Strengthening our Community Partnerships
We rely on collaboration with and are grateful to community partners without whom we would not be able to achieve impact for our communities. We are continuing to deepen and expand these relationships:
- Jewish Vocational Services (JVS) is core to our ESOL program. JVS provides student assessments, curriculum, lesson plans, and teaches one section every session. In addition, we refer students who complete our program to them for advanced language training and for assistance with job placements.
- Anthony Shrine (Downtown Crossing) provides free classroom space for our ESOL program.
- Mark Community Education has a robust ESOL program. To reduce their backlog of students, AFTDJ has welcomed their beginner students into our program.
- Stephen’s Episcopal Church in the South End runs a youth program, and AFTDJ is providing ESOL instruction to parents of youth program participants.
- Tiziana Dearing, the host of WBUR’s Radio Boston and former professor of Social Work at Boston College, has been a key advisor to AFTDJ in shaping and implementing our Community Meetings, as have Jesuits within the academic communities of Boston College, Harvard University, Fordham University, and Loyola University (New Orleans).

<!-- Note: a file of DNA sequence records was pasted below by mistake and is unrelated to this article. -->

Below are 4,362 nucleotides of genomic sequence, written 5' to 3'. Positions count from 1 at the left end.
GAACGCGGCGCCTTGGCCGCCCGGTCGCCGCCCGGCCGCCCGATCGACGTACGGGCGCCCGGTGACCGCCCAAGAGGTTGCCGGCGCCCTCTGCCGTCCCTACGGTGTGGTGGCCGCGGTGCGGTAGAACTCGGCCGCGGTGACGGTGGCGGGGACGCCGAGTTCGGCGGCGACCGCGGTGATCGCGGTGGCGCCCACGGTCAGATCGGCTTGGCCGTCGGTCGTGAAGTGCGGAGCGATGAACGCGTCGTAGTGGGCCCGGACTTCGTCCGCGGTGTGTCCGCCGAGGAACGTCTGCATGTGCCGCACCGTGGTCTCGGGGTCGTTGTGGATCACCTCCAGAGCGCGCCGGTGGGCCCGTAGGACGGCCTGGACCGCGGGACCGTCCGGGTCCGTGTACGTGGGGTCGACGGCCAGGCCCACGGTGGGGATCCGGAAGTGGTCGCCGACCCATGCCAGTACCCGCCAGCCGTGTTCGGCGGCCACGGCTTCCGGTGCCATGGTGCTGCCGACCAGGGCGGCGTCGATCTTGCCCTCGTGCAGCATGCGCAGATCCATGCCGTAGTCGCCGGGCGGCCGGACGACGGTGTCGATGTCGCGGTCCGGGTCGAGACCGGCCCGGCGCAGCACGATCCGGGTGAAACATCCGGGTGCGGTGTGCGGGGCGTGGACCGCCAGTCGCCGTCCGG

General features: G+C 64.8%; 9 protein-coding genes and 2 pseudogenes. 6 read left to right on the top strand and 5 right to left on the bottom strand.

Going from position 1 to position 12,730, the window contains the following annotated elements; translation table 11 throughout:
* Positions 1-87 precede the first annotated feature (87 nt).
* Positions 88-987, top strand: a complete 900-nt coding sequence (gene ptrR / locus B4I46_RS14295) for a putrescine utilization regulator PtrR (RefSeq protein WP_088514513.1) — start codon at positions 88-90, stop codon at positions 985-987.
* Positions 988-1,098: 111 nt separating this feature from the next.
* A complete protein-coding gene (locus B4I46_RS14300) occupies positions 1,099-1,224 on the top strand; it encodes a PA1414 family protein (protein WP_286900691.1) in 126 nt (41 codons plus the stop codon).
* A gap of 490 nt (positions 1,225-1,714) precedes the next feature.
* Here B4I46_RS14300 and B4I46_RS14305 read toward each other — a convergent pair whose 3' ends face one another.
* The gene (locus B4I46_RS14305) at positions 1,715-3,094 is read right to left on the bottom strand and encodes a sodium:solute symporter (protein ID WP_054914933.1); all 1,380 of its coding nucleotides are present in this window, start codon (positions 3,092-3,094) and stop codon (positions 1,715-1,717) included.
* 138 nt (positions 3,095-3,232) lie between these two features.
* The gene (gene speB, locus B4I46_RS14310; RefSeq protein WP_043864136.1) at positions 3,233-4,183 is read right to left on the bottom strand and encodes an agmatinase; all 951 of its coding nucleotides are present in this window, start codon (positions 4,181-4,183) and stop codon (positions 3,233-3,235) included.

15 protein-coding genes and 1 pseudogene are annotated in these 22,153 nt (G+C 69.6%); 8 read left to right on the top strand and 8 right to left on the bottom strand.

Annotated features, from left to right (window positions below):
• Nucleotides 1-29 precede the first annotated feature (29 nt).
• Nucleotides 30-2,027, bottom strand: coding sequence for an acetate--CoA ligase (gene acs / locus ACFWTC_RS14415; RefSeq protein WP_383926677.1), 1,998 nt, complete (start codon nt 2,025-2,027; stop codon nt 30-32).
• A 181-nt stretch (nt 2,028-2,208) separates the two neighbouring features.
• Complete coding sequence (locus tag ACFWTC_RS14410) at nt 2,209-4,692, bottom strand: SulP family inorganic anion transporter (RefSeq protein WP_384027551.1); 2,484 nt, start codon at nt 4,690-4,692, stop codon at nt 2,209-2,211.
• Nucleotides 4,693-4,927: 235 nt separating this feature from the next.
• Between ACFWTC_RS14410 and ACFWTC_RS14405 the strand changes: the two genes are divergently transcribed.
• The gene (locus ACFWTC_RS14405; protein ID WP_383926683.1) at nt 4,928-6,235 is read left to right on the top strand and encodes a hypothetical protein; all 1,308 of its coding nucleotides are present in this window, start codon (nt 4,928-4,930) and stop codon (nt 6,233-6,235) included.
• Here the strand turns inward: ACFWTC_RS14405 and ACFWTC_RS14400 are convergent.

- Community-based advocacy agencies, including the MIRA Coalition, Health Care for All Massachusetts, Union Capital Boston, and The Mayor’s Office for Immigrant Advancement, are essential to our ongoing learning about Boston’s community of immigrants, and how best to take action, and inspire others to take action, to support them.
AFTDJ is an organization that financially relies on individual philanthropic support to fulfill our mission and programming objectives. Last year, we were fortunate that individual donations were stable. Like many organizations, we heard a common message from granting organizations and foundations to which we applied – that they had received a record number of applications from community-based, non-profit organizations like ours, simultaneously reeling from and attempting to respond to the COVID-19 pandemic. At the same time, and also like many organizations, AFTDJ had a 37% reduction in expenses related to limitations on the number of community meetings we were able to hold during the pandemic and transitioning to a less-costly virtual meeting environment. As a result, we finished the year in a solid position financially, with a surplus of $46,000.
As we look ahead to 2021, and the promise of returning to a new normal, we recognize the need for our ESOL program and community outreach and engagement are more critical than ever, and our plan for expansion of these efforts could well be challenged if we experience a downturn in individual donations and increased competition for grant funding. For this reason, we are asking for your financial support to enable AFTDJ to continue and expand our work with Boston’s immigrant communities.